# Homework Help: Deriving a kinematic equation.

1. Sep 11, 2007

### Lego

1. The problem statement, all variables and given/known data

Derive (v_f)^2 = (v_i)^2 +2ad

2. Relevant equations

(v_f)^2 = (v_i)^2 + 2ad
(v_f) = (v_i) + at
d = (v_i)t + \frac{1}{2}at^2

3. The attempt at a solution

I have attempted to replace the variables with others from other kinematic equations such as v_f = v_i + at. However, I am getting no where. I have also taken the derivative of the equation (or so I think) but if I have not done it correctly, then I am just going no where.

When taking the derivative of the equation (v_f^2 = v_i^2 + 2ad) I remembered dv/dt = a , a in this equation is constant, and dd/dt = v, thus I got 2a=2a+2v and once simplified brings me to 0=v? I feel I am deriving the equation incorrectly.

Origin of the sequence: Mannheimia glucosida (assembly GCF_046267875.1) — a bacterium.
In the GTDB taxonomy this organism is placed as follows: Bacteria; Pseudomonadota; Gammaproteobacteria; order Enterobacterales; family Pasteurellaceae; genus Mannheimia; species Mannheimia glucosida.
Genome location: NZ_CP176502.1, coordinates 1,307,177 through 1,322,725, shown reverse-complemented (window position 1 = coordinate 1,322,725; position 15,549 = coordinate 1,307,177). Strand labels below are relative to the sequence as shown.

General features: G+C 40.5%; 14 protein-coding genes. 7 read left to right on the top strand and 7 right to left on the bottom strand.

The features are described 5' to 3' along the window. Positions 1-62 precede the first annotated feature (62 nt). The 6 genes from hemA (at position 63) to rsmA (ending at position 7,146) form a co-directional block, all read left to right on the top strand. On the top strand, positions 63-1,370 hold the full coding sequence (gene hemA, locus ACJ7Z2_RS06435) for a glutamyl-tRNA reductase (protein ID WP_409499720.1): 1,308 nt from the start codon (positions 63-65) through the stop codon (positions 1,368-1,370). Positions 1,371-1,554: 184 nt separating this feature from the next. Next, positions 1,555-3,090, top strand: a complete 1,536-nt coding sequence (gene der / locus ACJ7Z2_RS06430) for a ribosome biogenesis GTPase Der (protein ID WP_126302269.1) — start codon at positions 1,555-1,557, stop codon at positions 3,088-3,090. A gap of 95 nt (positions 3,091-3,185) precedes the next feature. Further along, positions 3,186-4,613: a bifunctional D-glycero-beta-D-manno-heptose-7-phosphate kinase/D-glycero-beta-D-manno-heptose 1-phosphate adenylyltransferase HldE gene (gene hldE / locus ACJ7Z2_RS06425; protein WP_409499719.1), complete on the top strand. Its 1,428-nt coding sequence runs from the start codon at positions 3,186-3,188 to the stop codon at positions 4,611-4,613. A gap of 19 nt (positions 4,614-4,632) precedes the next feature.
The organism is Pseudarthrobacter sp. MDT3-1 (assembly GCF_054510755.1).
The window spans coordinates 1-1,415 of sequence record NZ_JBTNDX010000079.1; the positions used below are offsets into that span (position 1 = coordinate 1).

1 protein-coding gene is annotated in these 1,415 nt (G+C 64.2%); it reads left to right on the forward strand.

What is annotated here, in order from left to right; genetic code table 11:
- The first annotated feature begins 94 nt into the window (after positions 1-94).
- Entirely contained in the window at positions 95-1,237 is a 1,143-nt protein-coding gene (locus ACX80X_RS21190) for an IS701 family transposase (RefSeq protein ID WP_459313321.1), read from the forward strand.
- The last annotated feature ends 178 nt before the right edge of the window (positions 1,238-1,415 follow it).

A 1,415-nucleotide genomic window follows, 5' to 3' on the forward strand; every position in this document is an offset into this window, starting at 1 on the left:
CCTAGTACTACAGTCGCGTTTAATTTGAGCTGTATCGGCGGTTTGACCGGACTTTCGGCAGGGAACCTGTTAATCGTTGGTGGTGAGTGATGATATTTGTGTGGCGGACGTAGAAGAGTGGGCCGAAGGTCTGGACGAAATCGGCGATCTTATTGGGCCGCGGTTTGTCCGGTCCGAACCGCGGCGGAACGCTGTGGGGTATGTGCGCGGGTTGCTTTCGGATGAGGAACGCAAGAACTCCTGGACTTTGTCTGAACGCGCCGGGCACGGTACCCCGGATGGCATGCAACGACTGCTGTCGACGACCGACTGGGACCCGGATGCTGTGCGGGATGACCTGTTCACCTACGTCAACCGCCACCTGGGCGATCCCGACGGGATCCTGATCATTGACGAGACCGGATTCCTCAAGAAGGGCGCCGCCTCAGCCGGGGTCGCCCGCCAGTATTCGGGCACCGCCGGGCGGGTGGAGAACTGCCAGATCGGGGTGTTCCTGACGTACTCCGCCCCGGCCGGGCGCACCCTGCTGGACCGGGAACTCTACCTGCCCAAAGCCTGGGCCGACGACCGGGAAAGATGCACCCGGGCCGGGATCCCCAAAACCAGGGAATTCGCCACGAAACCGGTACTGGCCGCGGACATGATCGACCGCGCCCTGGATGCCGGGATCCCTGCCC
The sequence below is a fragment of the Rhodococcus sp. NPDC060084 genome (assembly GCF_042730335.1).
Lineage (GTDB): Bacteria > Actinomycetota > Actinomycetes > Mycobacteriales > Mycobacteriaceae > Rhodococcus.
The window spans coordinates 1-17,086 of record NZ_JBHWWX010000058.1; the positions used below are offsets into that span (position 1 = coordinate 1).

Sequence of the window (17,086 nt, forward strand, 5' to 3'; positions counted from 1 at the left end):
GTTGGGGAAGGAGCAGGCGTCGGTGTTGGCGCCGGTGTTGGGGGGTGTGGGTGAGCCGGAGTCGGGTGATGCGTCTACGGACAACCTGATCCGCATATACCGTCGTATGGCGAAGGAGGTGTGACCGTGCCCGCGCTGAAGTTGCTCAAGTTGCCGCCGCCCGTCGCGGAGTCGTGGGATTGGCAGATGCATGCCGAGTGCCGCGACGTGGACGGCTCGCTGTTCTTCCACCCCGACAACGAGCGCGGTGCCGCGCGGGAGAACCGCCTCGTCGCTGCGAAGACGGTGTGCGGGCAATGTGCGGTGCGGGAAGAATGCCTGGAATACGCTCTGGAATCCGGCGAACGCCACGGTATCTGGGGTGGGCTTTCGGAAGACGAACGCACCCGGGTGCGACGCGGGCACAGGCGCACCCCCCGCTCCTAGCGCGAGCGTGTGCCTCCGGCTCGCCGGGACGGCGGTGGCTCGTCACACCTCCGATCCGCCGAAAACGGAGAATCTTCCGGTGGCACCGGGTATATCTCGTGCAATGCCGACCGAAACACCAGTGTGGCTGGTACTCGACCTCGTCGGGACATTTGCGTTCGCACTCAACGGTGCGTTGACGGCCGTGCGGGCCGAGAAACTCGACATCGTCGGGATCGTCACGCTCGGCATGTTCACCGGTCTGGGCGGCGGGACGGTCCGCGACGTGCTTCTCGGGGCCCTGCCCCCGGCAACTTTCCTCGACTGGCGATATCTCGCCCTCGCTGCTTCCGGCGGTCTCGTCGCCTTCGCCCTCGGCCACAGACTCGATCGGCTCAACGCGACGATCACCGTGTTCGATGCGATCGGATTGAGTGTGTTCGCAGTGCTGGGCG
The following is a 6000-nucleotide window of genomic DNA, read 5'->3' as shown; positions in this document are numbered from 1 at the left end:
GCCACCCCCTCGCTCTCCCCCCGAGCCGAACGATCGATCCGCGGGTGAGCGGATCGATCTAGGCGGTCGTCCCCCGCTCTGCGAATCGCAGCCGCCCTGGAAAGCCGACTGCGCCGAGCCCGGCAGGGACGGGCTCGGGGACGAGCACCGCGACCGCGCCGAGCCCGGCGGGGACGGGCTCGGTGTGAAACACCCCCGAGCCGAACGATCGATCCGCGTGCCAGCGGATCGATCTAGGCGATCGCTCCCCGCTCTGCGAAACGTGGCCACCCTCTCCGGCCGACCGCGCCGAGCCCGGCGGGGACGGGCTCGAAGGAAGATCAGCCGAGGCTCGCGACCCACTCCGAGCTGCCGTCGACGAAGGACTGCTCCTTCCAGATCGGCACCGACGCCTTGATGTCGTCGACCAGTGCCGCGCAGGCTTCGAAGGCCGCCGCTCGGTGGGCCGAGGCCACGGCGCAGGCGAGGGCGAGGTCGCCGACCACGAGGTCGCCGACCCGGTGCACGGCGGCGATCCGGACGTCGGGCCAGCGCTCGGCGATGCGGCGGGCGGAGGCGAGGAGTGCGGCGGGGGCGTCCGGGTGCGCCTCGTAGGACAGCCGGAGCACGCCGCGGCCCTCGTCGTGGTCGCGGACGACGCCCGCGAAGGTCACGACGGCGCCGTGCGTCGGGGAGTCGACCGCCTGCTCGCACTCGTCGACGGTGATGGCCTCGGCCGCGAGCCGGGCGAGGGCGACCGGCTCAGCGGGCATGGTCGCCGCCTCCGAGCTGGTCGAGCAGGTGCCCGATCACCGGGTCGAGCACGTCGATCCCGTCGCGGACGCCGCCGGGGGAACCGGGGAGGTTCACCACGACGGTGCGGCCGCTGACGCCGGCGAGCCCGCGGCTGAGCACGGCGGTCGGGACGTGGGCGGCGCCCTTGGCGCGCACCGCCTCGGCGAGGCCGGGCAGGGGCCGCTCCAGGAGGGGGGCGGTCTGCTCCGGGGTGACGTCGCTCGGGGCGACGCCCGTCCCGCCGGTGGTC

Now, after having exhausted my thoughts, I've come asking for help.

2. Sep 11, 2007

### learningphysics

Are you supposed to derive the equation from first principles? What i mean is are you allowed to use:

$$d = (v_i)t + \frac{1}{2}at^2$$

3. Sep 11, 2007

### Lego

Yes. I can use any type of equation. And any principles. I'm just at a loss as to how to get started. I should be fine with a little nudge in the right direction.

4. Sep 11, 2007

### learningphysics

You can solve for t, in the equation vf = v0 + at... then substitute t into the d equation posted, that will give you the result.

5. Sep 11, 2007

### Lego

Thank you. I've got it now. I had returned to using the other equations, but the word "derive" kept making my brain do derivatives. I guess that's what I get for being a math minor and taking as few physics classes as possible.

Thank you, again.

6. Sep 11, 2007

no prob.